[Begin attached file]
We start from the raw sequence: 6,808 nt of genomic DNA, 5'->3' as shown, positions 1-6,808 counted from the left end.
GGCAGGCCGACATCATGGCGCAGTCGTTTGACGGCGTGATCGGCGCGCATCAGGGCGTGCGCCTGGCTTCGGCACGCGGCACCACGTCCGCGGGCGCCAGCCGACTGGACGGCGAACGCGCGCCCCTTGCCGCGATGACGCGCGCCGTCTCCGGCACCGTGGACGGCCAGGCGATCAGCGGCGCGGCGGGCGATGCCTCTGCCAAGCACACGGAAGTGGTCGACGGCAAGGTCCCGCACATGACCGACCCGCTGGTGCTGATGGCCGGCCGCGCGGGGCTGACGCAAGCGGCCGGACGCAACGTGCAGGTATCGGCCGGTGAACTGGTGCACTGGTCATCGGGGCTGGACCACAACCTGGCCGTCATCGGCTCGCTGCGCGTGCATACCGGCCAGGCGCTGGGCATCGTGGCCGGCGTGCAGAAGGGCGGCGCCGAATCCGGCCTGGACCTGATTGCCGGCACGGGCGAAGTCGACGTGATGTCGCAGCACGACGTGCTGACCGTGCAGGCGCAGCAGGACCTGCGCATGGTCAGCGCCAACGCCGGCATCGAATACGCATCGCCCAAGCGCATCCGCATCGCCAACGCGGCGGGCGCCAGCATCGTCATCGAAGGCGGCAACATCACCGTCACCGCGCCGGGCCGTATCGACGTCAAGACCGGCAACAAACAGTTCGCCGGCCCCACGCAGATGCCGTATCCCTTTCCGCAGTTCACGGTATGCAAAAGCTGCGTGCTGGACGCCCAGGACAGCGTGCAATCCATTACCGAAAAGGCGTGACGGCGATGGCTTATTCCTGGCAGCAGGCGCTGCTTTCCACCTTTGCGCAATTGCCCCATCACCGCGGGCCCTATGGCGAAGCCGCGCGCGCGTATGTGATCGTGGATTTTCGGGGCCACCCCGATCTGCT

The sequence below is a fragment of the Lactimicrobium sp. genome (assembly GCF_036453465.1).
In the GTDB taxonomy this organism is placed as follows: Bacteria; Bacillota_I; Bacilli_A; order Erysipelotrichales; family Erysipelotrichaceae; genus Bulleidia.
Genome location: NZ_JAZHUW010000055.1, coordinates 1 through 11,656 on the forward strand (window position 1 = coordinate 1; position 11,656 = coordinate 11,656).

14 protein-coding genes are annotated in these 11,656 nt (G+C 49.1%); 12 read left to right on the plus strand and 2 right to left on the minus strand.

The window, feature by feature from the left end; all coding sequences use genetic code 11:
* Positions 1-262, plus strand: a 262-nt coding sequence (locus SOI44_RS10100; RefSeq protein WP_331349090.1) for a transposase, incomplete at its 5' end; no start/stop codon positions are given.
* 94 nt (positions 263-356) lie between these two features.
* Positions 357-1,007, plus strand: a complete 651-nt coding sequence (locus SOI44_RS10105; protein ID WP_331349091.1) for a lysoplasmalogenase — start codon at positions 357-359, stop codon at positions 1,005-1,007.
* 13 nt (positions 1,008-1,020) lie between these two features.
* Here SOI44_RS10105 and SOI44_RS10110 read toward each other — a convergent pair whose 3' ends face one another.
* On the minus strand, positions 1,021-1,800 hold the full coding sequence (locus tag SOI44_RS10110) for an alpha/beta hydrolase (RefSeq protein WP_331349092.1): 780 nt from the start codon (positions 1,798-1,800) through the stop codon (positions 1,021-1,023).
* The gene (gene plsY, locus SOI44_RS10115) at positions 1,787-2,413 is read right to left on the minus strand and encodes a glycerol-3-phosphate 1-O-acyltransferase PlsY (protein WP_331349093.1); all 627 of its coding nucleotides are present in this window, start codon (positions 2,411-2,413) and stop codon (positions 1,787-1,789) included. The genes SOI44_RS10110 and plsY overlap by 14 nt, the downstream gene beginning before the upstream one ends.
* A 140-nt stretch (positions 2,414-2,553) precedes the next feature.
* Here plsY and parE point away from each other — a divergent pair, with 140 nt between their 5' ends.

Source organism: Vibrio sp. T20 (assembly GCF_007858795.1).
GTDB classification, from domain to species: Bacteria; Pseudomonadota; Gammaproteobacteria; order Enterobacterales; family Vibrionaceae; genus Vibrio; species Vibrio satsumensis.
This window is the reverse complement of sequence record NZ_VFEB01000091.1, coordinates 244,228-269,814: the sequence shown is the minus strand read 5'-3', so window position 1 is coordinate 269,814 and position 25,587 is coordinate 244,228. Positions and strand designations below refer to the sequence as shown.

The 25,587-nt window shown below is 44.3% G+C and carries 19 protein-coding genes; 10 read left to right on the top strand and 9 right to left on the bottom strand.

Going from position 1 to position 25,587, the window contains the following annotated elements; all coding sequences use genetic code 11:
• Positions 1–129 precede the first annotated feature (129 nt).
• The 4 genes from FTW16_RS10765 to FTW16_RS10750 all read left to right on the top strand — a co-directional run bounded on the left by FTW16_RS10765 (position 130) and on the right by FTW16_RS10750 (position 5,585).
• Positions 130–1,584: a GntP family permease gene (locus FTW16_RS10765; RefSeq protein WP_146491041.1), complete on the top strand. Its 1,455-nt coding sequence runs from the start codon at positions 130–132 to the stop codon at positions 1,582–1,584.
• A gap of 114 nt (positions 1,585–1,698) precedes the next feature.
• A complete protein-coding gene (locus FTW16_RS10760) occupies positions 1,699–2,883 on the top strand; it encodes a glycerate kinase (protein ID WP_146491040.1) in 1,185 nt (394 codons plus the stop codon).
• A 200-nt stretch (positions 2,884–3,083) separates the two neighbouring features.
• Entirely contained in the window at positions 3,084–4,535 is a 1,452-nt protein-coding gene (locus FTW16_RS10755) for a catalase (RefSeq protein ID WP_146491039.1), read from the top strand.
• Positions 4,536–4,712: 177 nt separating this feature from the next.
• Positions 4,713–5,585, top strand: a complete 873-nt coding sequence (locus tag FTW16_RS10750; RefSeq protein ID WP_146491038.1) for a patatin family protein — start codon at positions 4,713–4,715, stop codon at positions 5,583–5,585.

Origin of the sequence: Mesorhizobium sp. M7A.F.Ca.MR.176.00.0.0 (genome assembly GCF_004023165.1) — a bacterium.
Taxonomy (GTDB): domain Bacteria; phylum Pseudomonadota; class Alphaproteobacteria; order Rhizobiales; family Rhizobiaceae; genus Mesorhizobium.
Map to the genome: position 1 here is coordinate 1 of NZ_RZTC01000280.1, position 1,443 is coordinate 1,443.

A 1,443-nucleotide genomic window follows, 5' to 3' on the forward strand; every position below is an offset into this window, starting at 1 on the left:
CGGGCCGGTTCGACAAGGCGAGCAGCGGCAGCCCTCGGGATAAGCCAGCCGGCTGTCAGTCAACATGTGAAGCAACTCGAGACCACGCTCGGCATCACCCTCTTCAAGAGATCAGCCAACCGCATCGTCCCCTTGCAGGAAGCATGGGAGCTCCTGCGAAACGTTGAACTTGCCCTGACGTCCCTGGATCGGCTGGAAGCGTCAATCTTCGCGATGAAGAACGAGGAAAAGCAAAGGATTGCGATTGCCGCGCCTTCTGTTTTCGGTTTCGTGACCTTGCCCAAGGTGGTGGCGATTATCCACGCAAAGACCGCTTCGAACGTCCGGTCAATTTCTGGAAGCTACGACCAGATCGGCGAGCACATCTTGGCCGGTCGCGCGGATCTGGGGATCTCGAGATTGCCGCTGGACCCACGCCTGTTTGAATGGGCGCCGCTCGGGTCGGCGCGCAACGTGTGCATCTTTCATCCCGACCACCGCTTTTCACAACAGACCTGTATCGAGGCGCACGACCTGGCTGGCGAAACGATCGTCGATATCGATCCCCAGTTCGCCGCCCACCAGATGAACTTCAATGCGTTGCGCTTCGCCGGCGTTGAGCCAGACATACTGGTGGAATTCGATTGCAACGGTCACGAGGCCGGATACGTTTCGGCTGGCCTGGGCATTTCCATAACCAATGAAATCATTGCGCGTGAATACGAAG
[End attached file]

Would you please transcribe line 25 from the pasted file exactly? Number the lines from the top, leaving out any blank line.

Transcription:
• A gap of 114 nt (positions 1,585–1,698) precedes the next feature.